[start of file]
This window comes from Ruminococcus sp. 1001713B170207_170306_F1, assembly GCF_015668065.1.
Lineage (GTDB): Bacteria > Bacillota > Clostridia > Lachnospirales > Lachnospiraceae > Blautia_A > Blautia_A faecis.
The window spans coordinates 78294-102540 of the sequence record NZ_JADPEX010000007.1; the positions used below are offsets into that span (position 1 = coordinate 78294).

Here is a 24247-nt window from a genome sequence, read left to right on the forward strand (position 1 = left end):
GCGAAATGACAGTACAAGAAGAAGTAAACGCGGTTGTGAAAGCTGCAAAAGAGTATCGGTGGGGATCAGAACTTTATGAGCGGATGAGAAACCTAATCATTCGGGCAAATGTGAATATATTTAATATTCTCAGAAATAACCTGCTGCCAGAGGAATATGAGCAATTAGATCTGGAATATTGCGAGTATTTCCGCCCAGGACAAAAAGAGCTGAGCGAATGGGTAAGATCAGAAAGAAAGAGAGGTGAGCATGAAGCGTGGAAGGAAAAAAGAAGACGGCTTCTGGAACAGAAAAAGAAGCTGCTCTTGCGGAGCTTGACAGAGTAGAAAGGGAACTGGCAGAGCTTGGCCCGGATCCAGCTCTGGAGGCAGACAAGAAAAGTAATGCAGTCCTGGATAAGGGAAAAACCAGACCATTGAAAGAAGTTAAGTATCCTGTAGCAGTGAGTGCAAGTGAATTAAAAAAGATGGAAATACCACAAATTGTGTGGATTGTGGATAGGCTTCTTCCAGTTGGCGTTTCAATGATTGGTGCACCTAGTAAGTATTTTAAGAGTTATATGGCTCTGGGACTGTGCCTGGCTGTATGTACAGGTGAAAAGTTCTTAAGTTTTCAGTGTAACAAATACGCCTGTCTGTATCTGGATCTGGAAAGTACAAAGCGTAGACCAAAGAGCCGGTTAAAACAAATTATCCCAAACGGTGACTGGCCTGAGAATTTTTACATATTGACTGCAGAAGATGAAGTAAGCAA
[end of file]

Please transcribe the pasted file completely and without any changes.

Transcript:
This window comes from Ruminococcus sp. 1001713B170207_170306_F1, assembly GCF_015668065.1.
Lineage (GTDB): Bacteria > Bacillota > Clostridia > Lachnospirales > Lachnospiraceae > Blautia_A > Blautia_A faecis.
The window spans coordinates 78294-102540 of the sequence record NZ_JADPEX010000007.1; the positions used below are offsets into that span (position 1 = coordinate 78294).

Here is a 24247-nt window from a genome sequence, read left to right on the forward strand (position 1 = left end):
GCGAAATGACAGTACAAGAAGAAGTAAACGCGGTTGTGAAAGCTGCAAAAGAGTATCGGTGGGGATCAGAACTTTATGAGCGGATGAGAAACCTAATCATTCGGGCAAATGTGAATATATTTAATATTCTCAGAAATAACCTGCTGCCAGAGGAATATGAGCAATTAGATCTGGAATATTGCGAGTATTTCCGCCCAGGACAAAAAGAGCTGAGCGAATGGGTAAGATCAGAAAGAAAGAGAGGTGAGCATGAAGCGTGGAAGGAAAAAAGAAGACGGCTTCTGGAACAGAAAAAGAAGCTGCTCTTGCGGAGCTTGACAGAGTAGAAAGGGAACTGGCAGAGCTTGGCCCGGATCCAGCTCTGGAGGCAGACAAGAAAAGTAATGCAGTCCTGGATAAGGGAAAAACCAGACCATTGAAAGAAGTTAAGTATCCTGTAGCAGTGAGTGCAAGTGAATTAAAAAAGATGGAAATACCACAAATTGTGTGGATTGTGGATAGGCTTCTTCCAGTTGGCGTTTCAATGATTGGTGCACCTAGTAAGTATTTTAAGAGTTATATGGCTCTGGGACTGTGCCTGGCTGTATGTACAGGTGAAAAGTTCTTAAGTTTTCAGTGTAACAAATACGCCTGTCTGTATCTGGATCTGGAAAGTACAAAGCGTAGACCAAAGAGCCGGTTAAAACAAATTATCCCAAACGGTGACTGGCCTGAGAATTTTTACATATTGACTGCAGAAGATGAAGTAAGCAA